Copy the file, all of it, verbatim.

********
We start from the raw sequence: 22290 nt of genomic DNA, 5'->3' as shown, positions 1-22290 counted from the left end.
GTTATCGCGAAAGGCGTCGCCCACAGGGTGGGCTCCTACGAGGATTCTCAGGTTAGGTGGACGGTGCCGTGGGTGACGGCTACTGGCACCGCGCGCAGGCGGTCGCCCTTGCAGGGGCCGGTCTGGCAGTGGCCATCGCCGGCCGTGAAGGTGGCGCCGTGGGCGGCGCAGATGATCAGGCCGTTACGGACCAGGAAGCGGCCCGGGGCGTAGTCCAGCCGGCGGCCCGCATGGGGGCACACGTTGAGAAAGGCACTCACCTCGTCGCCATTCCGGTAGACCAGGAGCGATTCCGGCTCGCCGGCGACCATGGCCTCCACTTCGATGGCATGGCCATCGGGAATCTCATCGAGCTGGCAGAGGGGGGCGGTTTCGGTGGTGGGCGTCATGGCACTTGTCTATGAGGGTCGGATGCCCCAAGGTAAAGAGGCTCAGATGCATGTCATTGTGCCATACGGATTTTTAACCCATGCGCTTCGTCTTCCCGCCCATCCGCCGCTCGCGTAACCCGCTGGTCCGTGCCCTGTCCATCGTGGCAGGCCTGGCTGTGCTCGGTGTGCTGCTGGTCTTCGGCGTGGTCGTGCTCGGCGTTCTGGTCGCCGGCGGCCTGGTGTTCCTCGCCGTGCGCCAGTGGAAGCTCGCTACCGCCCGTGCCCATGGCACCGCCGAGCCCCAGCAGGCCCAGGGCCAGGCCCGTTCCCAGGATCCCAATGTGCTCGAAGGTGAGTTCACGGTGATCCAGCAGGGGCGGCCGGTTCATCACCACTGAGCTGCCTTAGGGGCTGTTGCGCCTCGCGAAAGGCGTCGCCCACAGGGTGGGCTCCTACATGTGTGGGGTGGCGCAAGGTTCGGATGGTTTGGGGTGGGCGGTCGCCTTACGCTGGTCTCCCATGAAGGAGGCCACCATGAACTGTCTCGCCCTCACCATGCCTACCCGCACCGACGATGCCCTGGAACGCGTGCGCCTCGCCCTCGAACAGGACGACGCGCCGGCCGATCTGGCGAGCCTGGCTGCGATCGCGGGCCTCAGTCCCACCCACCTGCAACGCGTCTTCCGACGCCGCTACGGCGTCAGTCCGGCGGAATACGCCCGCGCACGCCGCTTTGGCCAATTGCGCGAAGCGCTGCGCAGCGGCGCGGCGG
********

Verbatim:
We start from the raw sequence: 22290 nt of genomic DNA, 5'->3' as shown, positions 1-22290 counted from the left end.
GTTATCGCGAAAGGCGTCGCCCACAGGGTGGGCTCCTACGAGGATTCTCAGGTTAGGTGGACGGTGCCGTGGGTGACGGCTACTGGCACCGCGCGCAGGCGGTCGCCCTTGCAGGGGCCGGTCTGGCAGTGGCCATCGCCGGCCGTGAAGGTGGCGCCGTGGGCGGCGCAGATGATCAGGCCGTTACGGACCAGGAAGCGGCCCGGGGCGTAGTCCAGCCGGCGGCCCGCATGGGGGCACACGTTGAGAAAGGCACTCACCTCGTCGCCATTCCGGTAGACCAGGAGCGATTCCGGCTCGCCGGCGACCATGGCCTCCACTTCGATGGCATGGCCATCGGGAATCTCATCGAGCTGGCAGAGGGGGGCGGTTTCGGTGGTGGGCGTCATGGCACTTGTCTATGAGGGTCGGATGCCCCAAGGTAAAGAGGCTCAGATGCATGTCATTGTGCCATACGGATTTTTAACCCATGCGCTTCGTCTTCCCGCCCATCCGCCGCTCGCGTAACCCGCTGGTCCGTGCCCTGTCCATCGTGGCAGGCCTGGCTGTGCTCGGTGTGCTGCTGGTCTTCGGCGTGGTCGTGCTCGGCGTTCTGGTCGCCGGCGGCCTGGTGTTCCTCGCCGTGCGCCAGTGGAAGCTCGCTACCGCCCGTGCCCATGGCACCGCCGAGCCCCAGCAGGCCCAGGGCCAGGCCCGTTCCCAGGATCCCAATGTGCTCGAAGGTGAGTTCACGGTGATCCAGCAGGGGCGGCCGGTTCATCACCACTGAGCTGCCTTAGGGGCTGTTGCGCCTCGCGAAAGGCGTCGCCCACAGGGTGGGCTCCTACATGTGTGGGGTGGCGCAAGGTTCGGATGGTTTGGGGTGGGCGGTCGCCTTACGCTGGTCTCCCATGAAGGAGGCCACCATGAACTGTCTCGCCCTCACCATGCCTACCCGCACCGACGATGCCCTGGAACGCGTGCGCCTCGCCCTCGAACAGGACGACGCGCCGGCCGATCTGGCGAGCCTGGCTGCGATCGCGGGCCTCAGTCCCACCCACCTGCAACGCGTCTTCCGACGCCGCTACGGCGTCAGTCCGGCGGAATACGCCCGCGCACGCCGCTTTGGCCAATTGCGCGAAGCGCTGCGCAGCGGCGCGGCGG